|Publication number||US7451283 B2|
|Application number||US 10/754,291|
|Publication date||Nov 11, 2008|
|Filing date||Jan 9, 2004|
|Priority date||Jan 9, 2004|
|Also published as||US20050154846|
|Publication number||10754291, 754291, US 7451283 B2, US 7451283B2, US-B2-7451283, US7451283 B2, US7451283B2|
|Inventors||James Chien-Chiung Chen, Minh-Ngoc Le Huynh, Chung Man Fung, Patricia Ching Lu, Edwin K. Scott, Carol Santich Mellgren, Richard Anthony Ripberger|
|Original Assignee||International Business Machines Corporation|
|Export Citation||BiBTeX, EndNote, RefMan|
|Patent Citations (8), Referenced by (6), Classifications (8), Legal Events (4)|
|External Links: USPTO, USPTO Assignment, Espacenet|
1. Field of the Invention
The present invention relates to a method, system, and program for copying tracks between a primary storage and secondary storage.
2. Description of the Related Art
Data storage systems may maintain a secondary copy of data at a remote site to use in the event of a failure at the primary site. Such dual or shadow copies are typically made as the application system is writing new data to a primary storage device. International Business Machines Corporation (IBM®), the assignee of the subject patent application, provides two systems for maintaining remote copies of data at a secondary site, extended remote copy (XRC) and peer-to-peer remote copy (PPRC). These systems provide a method for recovering data updates between a last, safe backup and a system failure. Such data shadowing systems can also provide an additional remote copy for non-recovery purposes, such as local access at a remote site. These IBM XRC and PPRC systems are described in IBM publication “Remote Copy: Administrator's Guide and Reference,” IBM document no. SC35-0169-02 (IBM Copyright 1994, 1996), which publication is incorporated herein by reference in its entirety.
In such backup systems, data is maintained in volume pairs. A volume pair is comprised of a volume in a primary storage device and a corresponding volume in a secondary storage device that includes an identical copy of the data maintained in the primary volume. Typically, the primary volume of the pair will be maintained in a primary direct access storage device (DASD) and the secondary volume of the pair is maintained in a secondary DASD shadowing the data on the primary DASD. A primary storage controller may be provided to control access to the primary storage and a secondary storage controller may be provided to control access to the secondary storage.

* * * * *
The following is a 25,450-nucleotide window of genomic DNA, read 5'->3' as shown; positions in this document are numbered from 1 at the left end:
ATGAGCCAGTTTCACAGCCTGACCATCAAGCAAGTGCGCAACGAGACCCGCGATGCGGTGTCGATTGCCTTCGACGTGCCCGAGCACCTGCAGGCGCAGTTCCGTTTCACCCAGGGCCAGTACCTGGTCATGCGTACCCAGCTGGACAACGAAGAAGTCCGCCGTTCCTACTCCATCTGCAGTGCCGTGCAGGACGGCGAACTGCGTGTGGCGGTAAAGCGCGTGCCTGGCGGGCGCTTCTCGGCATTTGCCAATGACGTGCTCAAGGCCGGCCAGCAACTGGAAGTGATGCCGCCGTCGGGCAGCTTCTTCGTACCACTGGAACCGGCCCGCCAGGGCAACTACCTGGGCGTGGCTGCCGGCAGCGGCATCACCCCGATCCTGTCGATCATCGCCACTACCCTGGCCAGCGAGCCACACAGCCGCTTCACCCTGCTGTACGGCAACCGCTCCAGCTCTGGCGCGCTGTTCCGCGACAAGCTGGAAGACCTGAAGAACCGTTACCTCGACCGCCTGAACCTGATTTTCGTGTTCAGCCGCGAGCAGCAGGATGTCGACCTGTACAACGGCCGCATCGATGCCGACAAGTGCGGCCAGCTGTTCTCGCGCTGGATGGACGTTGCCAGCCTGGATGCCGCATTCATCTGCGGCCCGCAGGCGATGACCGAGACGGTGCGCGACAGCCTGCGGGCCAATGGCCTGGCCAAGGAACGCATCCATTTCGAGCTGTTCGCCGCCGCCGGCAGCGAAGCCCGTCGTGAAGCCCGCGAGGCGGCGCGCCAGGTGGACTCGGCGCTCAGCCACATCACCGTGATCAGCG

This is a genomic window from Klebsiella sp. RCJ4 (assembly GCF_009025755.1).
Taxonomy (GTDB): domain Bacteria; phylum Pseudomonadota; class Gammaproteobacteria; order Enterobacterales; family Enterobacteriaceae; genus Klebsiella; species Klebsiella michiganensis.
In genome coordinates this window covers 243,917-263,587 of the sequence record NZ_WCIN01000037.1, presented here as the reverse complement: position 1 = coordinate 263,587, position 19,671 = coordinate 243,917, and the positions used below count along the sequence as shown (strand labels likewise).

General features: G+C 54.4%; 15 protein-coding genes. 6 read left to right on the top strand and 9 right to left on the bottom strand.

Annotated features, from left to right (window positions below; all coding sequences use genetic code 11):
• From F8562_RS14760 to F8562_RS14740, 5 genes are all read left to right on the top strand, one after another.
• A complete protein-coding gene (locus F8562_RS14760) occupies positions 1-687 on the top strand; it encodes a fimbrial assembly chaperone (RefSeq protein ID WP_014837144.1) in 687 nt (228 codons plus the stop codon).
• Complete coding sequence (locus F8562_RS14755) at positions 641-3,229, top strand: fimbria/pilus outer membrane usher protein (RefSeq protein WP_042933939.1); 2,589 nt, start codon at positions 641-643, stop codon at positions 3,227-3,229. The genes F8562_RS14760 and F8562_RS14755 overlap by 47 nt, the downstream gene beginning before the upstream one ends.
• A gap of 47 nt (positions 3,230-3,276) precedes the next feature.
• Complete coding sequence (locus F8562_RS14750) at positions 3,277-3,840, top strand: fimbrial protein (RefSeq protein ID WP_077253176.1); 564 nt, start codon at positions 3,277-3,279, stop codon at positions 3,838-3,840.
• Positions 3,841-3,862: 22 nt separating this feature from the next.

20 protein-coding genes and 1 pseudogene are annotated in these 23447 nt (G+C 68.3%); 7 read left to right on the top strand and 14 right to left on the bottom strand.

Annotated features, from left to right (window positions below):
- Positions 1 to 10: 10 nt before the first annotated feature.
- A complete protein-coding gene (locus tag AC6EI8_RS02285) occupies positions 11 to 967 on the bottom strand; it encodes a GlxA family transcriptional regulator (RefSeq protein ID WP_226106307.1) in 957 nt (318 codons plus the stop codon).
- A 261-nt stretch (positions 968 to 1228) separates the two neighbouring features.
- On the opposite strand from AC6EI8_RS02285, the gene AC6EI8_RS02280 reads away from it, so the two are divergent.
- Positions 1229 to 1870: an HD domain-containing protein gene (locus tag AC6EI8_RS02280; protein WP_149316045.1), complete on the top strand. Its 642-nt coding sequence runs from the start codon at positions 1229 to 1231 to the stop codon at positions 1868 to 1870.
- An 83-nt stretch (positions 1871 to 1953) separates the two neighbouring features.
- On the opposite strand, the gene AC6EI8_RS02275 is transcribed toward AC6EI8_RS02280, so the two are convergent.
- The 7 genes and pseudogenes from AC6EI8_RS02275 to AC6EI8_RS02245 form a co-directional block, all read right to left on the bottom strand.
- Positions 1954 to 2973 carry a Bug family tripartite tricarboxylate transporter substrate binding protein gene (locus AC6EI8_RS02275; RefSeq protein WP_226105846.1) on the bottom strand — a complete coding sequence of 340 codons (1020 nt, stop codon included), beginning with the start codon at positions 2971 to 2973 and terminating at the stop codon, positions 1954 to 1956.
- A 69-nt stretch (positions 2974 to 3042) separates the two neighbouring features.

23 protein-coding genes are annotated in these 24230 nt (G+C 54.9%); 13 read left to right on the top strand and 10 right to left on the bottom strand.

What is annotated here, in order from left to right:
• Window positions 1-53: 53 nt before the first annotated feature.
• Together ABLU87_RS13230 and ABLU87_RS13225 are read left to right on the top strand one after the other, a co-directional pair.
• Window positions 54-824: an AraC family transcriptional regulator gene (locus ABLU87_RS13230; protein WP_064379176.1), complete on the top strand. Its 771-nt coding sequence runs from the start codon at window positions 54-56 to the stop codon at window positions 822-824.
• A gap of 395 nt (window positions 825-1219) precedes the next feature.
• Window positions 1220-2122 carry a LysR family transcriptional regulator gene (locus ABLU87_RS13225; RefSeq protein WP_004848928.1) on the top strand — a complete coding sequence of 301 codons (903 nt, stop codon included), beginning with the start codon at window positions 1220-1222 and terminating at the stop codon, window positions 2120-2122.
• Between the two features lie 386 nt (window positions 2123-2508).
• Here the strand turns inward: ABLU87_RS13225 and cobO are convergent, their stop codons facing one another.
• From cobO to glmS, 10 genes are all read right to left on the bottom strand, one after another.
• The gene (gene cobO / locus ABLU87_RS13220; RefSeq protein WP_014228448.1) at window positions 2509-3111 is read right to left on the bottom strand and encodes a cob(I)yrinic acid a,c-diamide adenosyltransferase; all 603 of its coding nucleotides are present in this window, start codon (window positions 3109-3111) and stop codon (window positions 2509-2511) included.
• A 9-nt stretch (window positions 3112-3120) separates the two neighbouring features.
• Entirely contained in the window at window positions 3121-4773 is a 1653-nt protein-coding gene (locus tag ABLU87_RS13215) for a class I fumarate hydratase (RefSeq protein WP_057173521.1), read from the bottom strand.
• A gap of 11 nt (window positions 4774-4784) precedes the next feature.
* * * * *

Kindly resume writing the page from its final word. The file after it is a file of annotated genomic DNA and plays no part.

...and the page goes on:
In PPRC mirroring, host updates may be copied synchronously or asynchronously. If the host writes the updates synchronously, then the primary storage controller does not return acknowledgment of the write until the write completes at the secondary site, and acknowledgment is returned to the primary controller. If the host writes the updates asynchronously, then the primary storage controller returns the write acknowledgment immediately even before the data is physically-copied to the secondary storage.
Synchronous writing provides greater data security because the host does not continue until the host is ensured that the data has been applied at the secondary site in correct order. However, the delays in returning acknowledgment to the host required for synchronous remote copying may affect the operation of application programs accessing the host system waiting for write complete. Although the asynchronous copy mode may return acknowledgment to the host significantly faster than synchronous, the host still cannot be assured that the data has been applied in proper sequence at the secondary site, especially if data is lost during transmission through the network or fabric, such as a Storage Area Network (SAN).